The lesson I took away from this event is both simple and profound: the universe is not done f*cking with me. Not in life-changing ways perhaps, like when my mother died when I was only 13 years old, but rather in those ways that simply try men's souls . Death by a thousand cuts. Things like finding out that your first home is one of the sinking homes of Amherst. Or just when everything is going right in your new career, finding out that the job that you left a place of security for has evaporated before. The car trouble that always pops up when you have something planned for that bonus.

The oven quitting the day before you go to the hospital. Having to have a hip replaced

It all seems to work out, but the ride is sometimes ugly. Makes you appreciate how great your family is.
Life just likes to do those things to me and I'm certain that it will continue to do so for many more years. There's a term for people like me - schlemazel. Call me the Cosmic Schlemazel. It's an odd comfort, but a comfort nonetheless.

So while I don't look forward to the surgery tomorrow it is something that needs to be done and I will be glad to be behind me. I don't look forward to the period of rehab, but what sits on the other side of that rehabilitation is the ability to once again engage in some of the things that I've had to curtail over the past year.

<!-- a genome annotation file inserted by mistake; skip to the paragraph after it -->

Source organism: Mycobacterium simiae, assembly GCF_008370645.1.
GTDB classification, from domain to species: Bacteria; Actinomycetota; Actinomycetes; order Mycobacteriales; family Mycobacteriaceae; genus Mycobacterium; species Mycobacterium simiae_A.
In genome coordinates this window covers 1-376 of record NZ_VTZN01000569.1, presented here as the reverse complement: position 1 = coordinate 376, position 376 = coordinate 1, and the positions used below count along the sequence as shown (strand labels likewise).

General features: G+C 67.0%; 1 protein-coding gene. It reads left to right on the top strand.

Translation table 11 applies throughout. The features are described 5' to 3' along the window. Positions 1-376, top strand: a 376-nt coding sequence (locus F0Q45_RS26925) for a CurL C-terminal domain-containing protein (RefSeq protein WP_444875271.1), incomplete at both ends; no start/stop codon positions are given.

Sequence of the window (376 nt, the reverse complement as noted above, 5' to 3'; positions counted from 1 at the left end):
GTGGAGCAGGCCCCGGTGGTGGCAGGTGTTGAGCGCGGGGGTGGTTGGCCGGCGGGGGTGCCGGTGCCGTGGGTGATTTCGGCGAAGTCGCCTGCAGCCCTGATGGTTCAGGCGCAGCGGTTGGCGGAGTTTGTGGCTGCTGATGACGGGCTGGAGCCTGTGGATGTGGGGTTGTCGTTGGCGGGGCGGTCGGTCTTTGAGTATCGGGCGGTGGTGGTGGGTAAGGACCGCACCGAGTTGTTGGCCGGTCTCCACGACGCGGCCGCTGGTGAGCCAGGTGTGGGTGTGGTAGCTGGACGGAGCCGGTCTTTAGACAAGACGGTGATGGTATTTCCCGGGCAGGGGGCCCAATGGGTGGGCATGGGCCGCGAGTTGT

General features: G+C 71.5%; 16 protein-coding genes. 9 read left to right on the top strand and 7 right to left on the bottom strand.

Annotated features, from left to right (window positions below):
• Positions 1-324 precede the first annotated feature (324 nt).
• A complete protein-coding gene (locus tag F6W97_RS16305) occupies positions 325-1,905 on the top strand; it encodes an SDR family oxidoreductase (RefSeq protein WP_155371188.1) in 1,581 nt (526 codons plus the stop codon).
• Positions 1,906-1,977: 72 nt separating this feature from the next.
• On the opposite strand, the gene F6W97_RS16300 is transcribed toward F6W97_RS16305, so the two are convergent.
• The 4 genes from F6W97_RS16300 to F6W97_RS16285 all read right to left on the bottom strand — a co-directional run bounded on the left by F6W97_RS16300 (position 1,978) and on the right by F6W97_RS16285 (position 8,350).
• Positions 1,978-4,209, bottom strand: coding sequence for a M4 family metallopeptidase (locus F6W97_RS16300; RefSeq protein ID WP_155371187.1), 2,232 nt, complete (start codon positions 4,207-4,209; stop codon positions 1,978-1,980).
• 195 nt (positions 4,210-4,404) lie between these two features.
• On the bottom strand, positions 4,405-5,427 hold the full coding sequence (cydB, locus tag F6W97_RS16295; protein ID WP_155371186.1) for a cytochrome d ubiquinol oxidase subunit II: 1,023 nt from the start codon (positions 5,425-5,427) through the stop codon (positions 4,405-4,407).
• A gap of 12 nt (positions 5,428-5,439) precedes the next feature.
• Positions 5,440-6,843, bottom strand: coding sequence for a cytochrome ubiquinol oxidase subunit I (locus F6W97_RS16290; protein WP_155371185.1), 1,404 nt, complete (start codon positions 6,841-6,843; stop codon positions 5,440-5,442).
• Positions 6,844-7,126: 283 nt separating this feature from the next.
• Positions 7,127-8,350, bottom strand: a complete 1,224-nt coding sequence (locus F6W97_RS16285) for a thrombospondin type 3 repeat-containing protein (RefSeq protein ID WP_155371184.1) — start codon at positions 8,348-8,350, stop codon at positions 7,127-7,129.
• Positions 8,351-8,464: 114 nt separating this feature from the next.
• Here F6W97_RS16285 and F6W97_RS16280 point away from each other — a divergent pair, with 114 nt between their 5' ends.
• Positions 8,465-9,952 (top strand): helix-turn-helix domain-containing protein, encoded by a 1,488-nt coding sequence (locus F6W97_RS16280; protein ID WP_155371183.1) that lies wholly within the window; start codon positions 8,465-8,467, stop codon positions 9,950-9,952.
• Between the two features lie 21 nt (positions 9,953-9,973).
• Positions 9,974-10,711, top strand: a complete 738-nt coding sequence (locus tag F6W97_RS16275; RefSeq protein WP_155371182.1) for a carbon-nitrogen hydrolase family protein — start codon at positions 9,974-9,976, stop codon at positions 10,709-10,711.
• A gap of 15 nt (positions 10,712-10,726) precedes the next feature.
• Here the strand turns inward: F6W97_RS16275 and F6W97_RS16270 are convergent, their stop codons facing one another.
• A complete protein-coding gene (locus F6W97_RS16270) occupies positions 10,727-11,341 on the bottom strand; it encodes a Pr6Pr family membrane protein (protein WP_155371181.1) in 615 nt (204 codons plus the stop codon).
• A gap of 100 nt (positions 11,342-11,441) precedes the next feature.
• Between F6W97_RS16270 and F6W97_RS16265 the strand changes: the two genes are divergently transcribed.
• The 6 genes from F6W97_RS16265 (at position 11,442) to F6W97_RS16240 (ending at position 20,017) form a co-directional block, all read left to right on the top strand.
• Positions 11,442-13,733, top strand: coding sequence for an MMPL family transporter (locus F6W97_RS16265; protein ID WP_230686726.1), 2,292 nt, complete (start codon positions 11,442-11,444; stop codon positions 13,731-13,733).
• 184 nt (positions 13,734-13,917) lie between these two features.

I do have one hope for the surgery and I hope you will join me in that hope. As the anesthesia begins to drip into my system, and just before I lose consciousness, I hope I am able to exclaim in a loud voice: 
My God, it's full of stars.
See around the galaxy.

Thursday, September 6, 2012

The Geek Barrier

The ringtone on my cel is the theme from Star Trek (TOS, of course). When I get a text a Dalek calls out "Exterminate!" I know this mostly because I have set them off myself. I have received less than a dozen calls over the years I have had a cel. Made just about the same.

The only texts I have gotten are from the phone company itself - a privilege that costs me minutes. That they do this is just an irritant. I have minutes to burn.

I have 2057.06 unused minutes. They are not going anywhere.